The Great North Road: a History of the A9

Perhaps The Great North Road, a History of the A9 is not the most promising title for a page on this website, but I hope details of this major highway can be of interest. It gives me a chance, for example, to show you  images like the one above, which reveals how much has changed over the years. I think today your chances of coming across a flock of sheep on the road are limited, unless they have escaped from a field!

The A9 is the major route north from Edinburgh to Inverness, and on the Wick and Thurso. It is an extension of the Great North Road from London to Edinburgh, now the A1, which was celebrated in a page from the Graphic Magazine, August 1912.

General Wade was responsible for laying out the path of the modern A9 in the 1720s, and it says much for his ability as a surveyor that the route he followed has been adjusted very little to this day. It is depicted on a number of sheets in the first road atlas of Scotland by Taylor and Skinner (1776) - these images below taken from the compact edition published by Thomas Brown (c.1790), which is easier to photograph.

Starting in Edinburgh, the route involved the ferry at Queensferry, exactly the spot where the bridges are now found. It then continues north towards Perth, passing close to Loch Leven.

The Ferry at Queensferry, beneath the Forth Railway Bridge, c.1900. An image taken from an American magic lantern slide by Bode, a member of the Orange Camera Club. The first Road Bridge was not built at this point until 1964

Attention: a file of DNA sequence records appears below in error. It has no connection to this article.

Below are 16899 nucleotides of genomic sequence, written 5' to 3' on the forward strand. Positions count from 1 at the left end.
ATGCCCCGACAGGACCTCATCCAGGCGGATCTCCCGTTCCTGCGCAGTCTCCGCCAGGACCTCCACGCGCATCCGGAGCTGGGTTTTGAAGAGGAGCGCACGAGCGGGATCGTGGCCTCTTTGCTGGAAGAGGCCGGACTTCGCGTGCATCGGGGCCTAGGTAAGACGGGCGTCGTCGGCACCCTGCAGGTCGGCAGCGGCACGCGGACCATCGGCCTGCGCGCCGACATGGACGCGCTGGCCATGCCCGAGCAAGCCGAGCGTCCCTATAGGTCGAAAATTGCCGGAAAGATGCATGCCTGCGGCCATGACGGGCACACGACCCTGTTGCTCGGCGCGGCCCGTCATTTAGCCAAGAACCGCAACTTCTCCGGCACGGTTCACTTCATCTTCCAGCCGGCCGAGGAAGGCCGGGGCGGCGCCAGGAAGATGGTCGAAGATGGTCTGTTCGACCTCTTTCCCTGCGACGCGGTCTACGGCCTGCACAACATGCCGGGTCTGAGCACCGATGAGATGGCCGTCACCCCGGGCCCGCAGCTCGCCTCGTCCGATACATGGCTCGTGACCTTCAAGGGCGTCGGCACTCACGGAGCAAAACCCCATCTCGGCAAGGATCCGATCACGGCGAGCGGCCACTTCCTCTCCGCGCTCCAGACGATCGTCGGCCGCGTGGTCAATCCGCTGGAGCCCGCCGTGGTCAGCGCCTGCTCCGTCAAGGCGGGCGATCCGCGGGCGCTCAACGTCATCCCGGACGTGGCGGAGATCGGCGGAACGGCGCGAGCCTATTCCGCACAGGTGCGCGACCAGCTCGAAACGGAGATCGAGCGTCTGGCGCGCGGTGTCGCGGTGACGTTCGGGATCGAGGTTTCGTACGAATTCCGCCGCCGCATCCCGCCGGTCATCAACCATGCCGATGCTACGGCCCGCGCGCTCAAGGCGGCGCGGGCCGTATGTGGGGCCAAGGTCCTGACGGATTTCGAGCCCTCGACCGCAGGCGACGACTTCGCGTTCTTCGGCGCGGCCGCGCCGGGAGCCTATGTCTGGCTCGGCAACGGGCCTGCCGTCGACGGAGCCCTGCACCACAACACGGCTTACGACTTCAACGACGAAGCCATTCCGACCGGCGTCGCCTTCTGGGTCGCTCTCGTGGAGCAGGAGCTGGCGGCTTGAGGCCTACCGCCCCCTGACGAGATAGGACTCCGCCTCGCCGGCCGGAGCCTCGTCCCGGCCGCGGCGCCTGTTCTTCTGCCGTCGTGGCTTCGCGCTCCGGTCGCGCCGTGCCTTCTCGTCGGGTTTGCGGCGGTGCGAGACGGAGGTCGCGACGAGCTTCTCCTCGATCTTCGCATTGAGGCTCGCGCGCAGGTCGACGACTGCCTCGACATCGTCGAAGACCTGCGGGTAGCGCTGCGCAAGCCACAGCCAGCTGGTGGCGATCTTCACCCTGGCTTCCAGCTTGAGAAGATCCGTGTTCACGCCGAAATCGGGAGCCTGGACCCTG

The road passes through Perth (now by-passed of course), and on north past Blair Atholl, and "Brewer" (Bruar).

An Old Toll House on the Great North Road.                                                       The Great North Road at Struan, Ben-y-Vrackie in the distance.

                                                            Both images from JB White postcatds, published in the 1930s.

The Great North Road, near General Wade's Stone. JB White Ltd.

The Great North Road from Geberal Wade's Stone, Ben-y-Vrackie in the Distance. JB White, Ltd. This section of the A9 is now dual carriageway, which has meant that the Stone has had to be moved a small distance away (see my page on General Wade's Stone).

Passing General Wade's Stone (marking the spot where road makers from the north met those coming up from the south), the road continues through a rether barren stretch that culminates at Dalwhinnie, where the traveller could find a welcome Inn, established by the government.

The Great North Road, near Dalnaspidal. More trouble with sheep!             Dalwhinnie, a Hamlet on the Great North Road. JB White.

A James Valentine card, registered in 1929.

The Village, Dalwhinnie. A scarce early 20th century image on a postcard of the settlement that lies at the north end of a rather desolate section of the Great North Road.

Proceeding along the River Spey, the road reaches the second-highest point on the route at Slochd (1328 feet), from where it begins its descent down towards Inverness.

Ruthven Castle, Kingussie. A card by GW Wilson sent in 1904.                         The Great North Road at Slochd. JB White Ltd.

A similar view of the barracks from the A9 exists today.

North of Inverness, the road follows the east coast, with the help of a number of ferries (Kessock, and Meikle for example).

Most of the above images were taken after the road had been reconstructed, as this newspaper cutting describes in 1928.

A photograph showing the construction of a bridge on the "new" Great North Road. From an album of photos taken in 1926, photographer unknown.

A Valentine image registered in 1929. Place unknown.